Sorry If I am posting in the wrong forum but I really didn't know where to post this. Since I have an phone now I will post it here. My question is, who get's the latest and greatest phones first or exclusive, AT&T or Verizon? Thanks for any help and thanks for not yelling if I posted in the wrong forum.
AT&T generally gets access first. Look at the Galaxy Note and HTC One X. Verizon has had some wins in the past (Galaxy Nexus), but lately is just getting custom, heavily restricted phones from Motorola. Even with the Nexus, you could buy an unlocked GSM version that worked on AT&T before the Verizon model was released.
In short, the worldwide prevalence of GSM means that AT&T can get phones with less changes necessary, and you can always buy unlocked international versions for use on AT&T. Even if Verizon was to get the Samsung Galaxy S3 first (just a rumor at this point), you could always buy the international or Canadian version and use it on AT&T.
The landscape changes constantly. It's hard to say what the 'best' phones are as that is kind of subjective. Any of the high end Android phones, iPhone or Windows phones (AT&T) are going to be your best bet.
As mentioned, the One X, iPhone 4/4S, Galaxy S II (& Skyrocket), Focus 2, Lumia 900 are pretty much the tops for AT&T. As for Verizon phones, I have very little experience.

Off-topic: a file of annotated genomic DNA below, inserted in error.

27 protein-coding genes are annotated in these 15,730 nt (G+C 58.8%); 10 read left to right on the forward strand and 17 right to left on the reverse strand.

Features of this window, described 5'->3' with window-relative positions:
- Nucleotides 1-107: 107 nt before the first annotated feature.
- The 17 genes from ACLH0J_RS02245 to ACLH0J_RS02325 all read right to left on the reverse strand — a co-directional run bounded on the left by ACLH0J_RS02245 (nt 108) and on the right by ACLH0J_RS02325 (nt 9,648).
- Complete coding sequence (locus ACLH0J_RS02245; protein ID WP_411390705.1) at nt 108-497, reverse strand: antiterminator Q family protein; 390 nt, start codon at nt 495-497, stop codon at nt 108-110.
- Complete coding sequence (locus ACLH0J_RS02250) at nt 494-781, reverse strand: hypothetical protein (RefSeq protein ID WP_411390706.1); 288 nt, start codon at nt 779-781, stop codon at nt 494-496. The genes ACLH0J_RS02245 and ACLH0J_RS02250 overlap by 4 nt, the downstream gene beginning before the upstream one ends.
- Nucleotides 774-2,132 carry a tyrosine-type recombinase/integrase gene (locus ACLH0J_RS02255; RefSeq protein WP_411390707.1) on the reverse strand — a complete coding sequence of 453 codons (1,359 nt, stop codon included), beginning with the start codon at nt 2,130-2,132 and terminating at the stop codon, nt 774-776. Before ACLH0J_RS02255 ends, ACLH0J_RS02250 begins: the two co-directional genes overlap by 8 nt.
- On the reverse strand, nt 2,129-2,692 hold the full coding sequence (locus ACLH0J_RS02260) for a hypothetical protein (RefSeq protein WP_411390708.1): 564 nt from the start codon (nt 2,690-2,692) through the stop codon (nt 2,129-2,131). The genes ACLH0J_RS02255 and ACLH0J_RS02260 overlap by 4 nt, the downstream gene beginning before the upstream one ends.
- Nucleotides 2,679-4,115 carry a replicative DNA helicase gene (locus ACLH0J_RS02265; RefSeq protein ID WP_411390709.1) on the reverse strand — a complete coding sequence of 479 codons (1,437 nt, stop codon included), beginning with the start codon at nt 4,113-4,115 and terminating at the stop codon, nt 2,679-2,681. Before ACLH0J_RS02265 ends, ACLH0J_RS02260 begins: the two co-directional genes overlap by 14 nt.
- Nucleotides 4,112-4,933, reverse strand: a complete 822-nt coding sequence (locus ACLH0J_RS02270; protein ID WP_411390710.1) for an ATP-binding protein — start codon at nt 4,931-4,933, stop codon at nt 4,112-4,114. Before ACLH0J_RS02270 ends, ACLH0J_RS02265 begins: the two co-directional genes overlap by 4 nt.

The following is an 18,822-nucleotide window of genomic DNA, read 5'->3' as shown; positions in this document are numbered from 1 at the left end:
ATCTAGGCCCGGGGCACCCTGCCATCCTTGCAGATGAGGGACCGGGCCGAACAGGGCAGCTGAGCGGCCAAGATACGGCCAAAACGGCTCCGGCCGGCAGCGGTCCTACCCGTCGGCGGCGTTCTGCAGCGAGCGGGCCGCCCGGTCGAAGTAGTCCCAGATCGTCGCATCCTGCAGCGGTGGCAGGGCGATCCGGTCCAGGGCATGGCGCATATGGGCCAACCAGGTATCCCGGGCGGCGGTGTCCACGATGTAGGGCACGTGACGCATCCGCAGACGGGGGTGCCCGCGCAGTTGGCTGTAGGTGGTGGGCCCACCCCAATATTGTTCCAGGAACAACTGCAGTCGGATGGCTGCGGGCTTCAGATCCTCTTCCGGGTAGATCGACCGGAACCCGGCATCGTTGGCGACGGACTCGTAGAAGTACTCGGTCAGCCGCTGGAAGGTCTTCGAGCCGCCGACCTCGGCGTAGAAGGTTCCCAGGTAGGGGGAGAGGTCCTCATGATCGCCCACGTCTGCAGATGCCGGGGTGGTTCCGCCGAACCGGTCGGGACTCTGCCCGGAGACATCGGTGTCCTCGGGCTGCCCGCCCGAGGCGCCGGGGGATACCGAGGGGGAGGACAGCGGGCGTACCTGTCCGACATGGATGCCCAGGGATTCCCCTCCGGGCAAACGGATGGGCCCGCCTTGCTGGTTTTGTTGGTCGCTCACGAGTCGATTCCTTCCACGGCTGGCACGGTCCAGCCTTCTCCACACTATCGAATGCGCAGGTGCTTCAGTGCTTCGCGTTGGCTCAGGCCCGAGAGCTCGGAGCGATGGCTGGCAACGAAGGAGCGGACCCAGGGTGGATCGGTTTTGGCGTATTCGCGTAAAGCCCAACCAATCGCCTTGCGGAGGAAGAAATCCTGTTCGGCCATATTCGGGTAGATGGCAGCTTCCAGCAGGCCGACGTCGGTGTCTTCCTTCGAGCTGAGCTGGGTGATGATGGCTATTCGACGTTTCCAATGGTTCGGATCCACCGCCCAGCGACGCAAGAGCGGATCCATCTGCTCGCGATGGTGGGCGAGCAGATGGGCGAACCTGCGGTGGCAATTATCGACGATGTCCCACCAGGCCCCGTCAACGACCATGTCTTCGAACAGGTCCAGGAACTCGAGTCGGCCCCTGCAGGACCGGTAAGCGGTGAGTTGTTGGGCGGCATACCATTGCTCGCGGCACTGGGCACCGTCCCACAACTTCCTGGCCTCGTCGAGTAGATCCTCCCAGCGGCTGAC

My question is, who get's the latest and greatest phones first or exclusive, AT&T or Verizon?
Looks to me as if they have a conspiracy, meeting in a back room and drawing straws. In general. With exceptions, of course. AT$T pursued the iphone, or made a deal. Verizon pursued android. AT$T pursued Windows; Verizon is leery.
I wouldn't let a phone be my first criteria though.
The landscape changes constantly. It's hard to say what the 'best' phones are as that is kind of subjective. [...]
+1. One of the biggest changes lately is the addition of LTE support on new bands of spectrum (not sacrificing any existing spectrum). If you depend on the mobile network rather than WiFi for a lot of Web browsing, this is a big improvement. However, for the past year, many of the top models (like the Galaxy Nexus and the Droid RAZR) had LTE with the Verizon version and lacked LTE with the AT&T version.
On the other hand, impatient AT&T subscribers were able to acquire the (HSPA-only, non-LTE) international version of some models months before either US carrier officially made them available. Without HSPA, Verizon subscribers simply had to wait.
It's hard to imagine a high-end handset coming out now without LTE from either of these two carriers. It's worth looking for any differences in specific models (even ones with the same name) before deciding though.